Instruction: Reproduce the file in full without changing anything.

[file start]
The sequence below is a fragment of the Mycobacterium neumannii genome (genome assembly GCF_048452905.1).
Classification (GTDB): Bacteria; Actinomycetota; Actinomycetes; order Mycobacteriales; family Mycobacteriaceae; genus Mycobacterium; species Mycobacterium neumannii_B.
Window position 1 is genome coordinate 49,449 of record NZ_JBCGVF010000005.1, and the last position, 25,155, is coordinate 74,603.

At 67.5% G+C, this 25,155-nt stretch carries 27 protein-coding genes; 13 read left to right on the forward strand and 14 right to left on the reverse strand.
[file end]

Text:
The sequence below is a fragment of the Mycobacterium neumannii genome (genome assembly GCF_048452905.1).
Classification (GTDB): Bacteria; Actinomycetota; Actinomycetes; order Mycobacteriales; family Mycobacteriaceae; genus Mycobacterium; species Mycobacterium neumannii_B.
Window position 1 is genome coordinate 49,449 of record NZ_JBCGVF010000005.1, and the last position, 25,155, is coordinate 74,603.

At 67.5% G+C, this 25,155-nt stretch carries 27 protein-coding genes; 13 read left to right on the forward strand and 14 right to left on the reverse strand.